PBOC hints at retreat on dollar purchases

Reserves build-up no longer in China's favour, central bank deputy governor says, amid talk that the yuan's trading band could be widened

PUBLISHED : Friday, 22 November, 2013, 3:02am
UPDATED : Friday, 22 November, 2013, 3:02am

The People's Bank of China said the mainland does not benefit any more from increases in its foreign-currency holdings, adding to signs policymakers will rein in US dollar purchases that limit the yuan's appreciation.

"It's no longer in China's favour to accumulate foreign-exchange reserves," Yi Gang, a deputy governor at the central bank, said on Wednesday.

Stopping intervention [in the currency markets] will be very hard to do

Bank governor Zhou Xiaochuan had earlier said it would "basically" end normal intervention in the currency market and broaden the yuan's daily trading range.

Neither Yi nor Zhou gave a timeframe for any changes.

The mainland's foreign-exchange reserves surged US$166 billion in the third quarter to a record US$3.66 trillion, more than triple those of any other country and bigger than the gross domestic product of Germany, Europe's largest economy.

The increase suggested money poured into mainland assets even as developing nations from Brazil to India saw an exit of capital because of concern the United States Federal Reserve will taper stimulus.

Yi, who is also the head of the State Administration of Foreign Exchange, said the yuan's appreciation benefited more people on the mainland than it hurt.

His comments were "consistent with the plans to increase the [yuan's] flexibility so they become less interventionist", said Sacha Tihanyi, a senior currency strategist at Scotiabank in Hong Kong, yesterday.

The central bank might widen the yuan's trading band in "the coming few months", he added.

The yuan's spot rate is allowed to diverge a maximum 1 per cent on either side of a daily reference rate set by the People's Bank of China. The trading range was doubled in April last year after being expanded from 0.3 per cent in May 2007.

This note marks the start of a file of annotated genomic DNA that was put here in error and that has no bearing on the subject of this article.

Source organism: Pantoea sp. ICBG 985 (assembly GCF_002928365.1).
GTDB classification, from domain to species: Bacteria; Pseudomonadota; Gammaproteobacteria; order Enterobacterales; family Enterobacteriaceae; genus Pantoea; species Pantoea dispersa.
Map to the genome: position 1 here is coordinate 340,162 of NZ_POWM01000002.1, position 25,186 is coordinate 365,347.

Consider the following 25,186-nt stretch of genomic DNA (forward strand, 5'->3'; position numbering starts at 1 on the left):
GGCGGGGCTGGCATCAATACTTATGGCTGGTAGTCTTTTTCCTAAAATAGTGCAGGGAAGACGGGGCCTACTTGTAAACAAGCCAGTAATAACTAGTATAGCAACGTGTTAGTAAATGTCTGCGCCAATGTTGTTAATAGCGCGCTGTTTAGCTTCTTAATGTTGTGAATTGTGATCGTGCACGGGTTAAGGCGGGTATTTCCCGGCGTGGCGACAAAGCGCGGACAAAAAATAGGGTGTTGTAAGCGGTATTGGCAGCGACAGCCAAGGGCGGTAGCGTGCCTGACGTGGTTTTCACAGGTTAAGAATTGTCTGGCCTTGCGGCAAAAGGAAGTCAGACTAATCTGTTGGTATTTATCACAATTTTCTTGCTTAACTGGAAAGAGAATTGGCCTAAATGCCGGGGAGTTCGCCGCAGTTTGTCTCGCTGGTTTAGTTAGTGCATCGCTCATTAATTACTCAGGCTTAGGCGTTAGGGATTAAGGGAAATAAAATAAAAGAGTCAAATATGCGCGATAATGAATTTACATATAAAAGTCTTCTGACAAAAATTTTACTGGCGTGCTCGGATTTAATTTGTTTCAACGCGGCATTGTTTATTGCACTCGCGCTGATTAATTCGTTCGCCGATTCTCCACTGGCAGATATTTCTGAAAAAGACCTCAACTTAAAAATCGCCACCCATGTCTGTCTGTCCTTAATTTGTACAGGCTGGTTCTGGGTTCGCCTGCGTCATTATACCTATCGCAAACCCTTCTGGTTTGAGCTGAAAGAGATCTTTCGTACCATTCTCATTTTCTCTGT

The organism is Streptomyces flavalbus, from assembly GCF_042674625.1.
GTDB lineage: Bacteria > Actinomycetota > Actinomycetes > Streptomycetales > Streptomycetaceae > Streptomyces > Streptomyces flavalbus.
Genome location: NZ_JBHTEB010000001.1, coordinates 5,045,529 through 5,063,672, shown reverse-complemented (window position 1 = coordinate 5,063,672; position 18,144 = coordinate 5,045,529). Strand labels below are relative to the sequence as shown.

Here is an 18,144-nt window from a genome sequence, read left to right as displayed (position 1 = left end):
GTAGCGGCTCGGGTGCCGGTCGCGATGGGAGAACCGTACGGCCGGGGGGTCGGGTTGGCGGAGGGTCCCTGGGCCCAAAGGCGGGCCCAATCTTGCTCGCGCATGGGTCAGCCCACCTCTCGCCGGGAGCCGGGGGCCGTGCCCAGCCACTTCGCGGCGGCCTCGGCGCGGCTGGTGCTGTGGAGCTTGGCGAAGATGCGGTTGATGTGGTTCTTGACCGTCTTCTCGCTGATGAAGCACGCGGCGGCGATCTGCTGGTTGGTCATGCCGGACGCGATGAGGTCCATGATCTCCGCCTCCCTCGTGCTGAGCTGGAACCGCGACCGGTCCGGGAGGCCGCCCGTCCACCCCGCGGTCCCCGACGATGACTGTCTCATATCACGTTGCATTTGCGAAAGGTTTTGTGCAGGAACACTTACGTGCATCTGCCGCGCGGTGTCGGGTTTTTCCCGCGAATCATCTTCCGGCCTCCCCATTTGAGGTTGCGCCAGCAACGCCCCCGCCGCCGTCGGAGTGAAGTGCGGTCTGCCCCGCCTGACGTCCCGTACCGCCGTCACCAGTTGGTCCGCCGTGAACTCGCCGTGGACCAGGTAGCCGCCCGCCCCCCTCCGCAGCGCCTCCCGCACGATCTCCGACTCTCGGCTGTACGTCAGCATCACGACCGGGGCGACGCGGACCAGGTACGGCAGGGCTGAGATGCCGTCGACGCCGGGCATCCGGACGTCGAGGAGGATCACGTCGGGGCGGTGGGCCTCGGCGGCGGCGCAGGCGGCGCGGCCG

The band could be widened to 2 per cent, Apple Daily reported yesterday, citing an interview with former Hong Kong Monetary Authority chief executive Joseph Yam Chi-kwong.

Capital inflows into the mainland accelerated last month, official data suggests.

Yuan positions at the mainland's financial institutions accumulated from foreign-exchange purchases, a gauge of capital flows, climbed 441.6 billion yuan (HK$561.6 billion), the most since January.

About half of last month's increase in the positions was attributable to surpluses in trade and foreign direct investment, with the rest accounted for by inflows of "hot money", Goldman Sachs analysts M.K. Tang and Li Cui wrote in a note on Monday.

The yuan has appreciated 2.3 per cent against the dollar this year.

"It appears that many in the People's Bank think the time is about right to scale back currency interventions," said Mark Williams, the London-based chief Asia economist at Capital Economics.

"But China has got itself into a situation where stopping intervention will be very hard to do" and comments such as Yi's would spur speculative inflows, he said.